Quaker, which hasn't been a notable participant in the industry practice of partly filling large boxes with small envelopes of overpriced snacks, seems to have jumped in with both feet with new Snack'ems, single-serve portions (a little over 1 ounce each) of several of its dry cereals, including Oatmeal Squares and Cap'n Crunch.

Inside the very bulky 63/4 by 6- by 4-inch Snack'ems box (that's a capacity of about 11 cups) reside five little foil pouches, each ballooned to about 11/3 cups in volume but containing not much more than 1/2 cup of cereal.

(Mr. Tidbit measured Oatmeal Squares Snack'ems; readers are encouraged to undertake similar measurements of other varieties, for extra credit. To obtain the volume of a sealed pouch, completely submerge it in a full bowl of water set inside a larger bowl; measure the amount of water that overflows into the larger bowl.)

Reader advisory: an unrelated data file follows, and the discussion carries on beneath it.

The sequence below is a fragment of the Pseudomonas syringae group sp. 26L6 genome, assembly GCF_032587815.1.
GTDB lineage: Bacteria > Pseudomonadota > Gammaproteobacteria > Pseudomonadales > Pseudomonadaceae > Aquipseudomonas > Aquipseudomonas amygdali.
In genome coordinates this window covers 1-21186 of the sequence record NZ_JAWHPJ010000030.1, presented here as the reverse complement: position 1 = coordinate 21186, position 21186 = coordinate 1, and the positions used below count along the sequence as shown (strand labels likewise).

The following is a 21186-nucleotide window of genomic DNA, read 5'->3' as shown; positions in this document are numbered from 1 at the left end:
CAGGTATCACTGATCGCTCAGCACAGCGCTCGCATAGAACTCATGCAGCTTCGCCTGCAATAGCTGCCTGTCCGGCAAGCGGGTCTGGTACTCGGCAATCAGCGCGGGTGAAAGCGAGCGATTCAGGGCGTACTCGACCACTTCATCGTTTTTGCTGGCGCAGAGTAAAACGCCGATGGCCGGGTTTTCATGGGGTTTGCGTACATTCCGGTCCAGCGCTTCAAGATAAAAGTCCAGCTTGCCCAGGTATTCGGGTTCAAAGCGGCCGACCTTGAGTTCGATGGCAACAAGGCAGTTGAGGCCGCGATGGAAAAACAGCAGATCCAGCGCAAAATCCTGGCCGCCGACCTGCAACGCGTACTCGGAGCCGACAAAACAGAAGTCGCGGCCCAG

It's annoying but not surprising that the 11-cup box contains puffy pouches totaling only about 7 cups in volume, plus a lot of space between the pouches: That little deception is why lots of things are packed like this. But when the little pouches themselves are more than half-empty, we are brought to this sad situation:

The regular box of Oatmeal Squares measures 73/8 by 95/8 by 17/8 inches, a capacity a little over 9 cups; it contains 14.5 ounces of cereal, about 7 cups. The five pouches in the 11-cup-capacity box of Oatmeal Squares Snack'ems contain a total of 5.2 ounces of cereal, altogether about 21/2 cups. So the Snack'ems box, which is bigger, contains less than 40 percent of the cereal in the Oatmeal Squares box.

At one store, where Oatmeal Squares were \$3.19 (22 cents an ounce), Snack'ems were \$2.99 (57 cents an ounce).

When opened, the foil pouch of Snack'ems resembles a little bowl, so, yes, the extra space could hold milk. But if you have milk and a spoon, why buy Snack'ems instead of boxed cereal?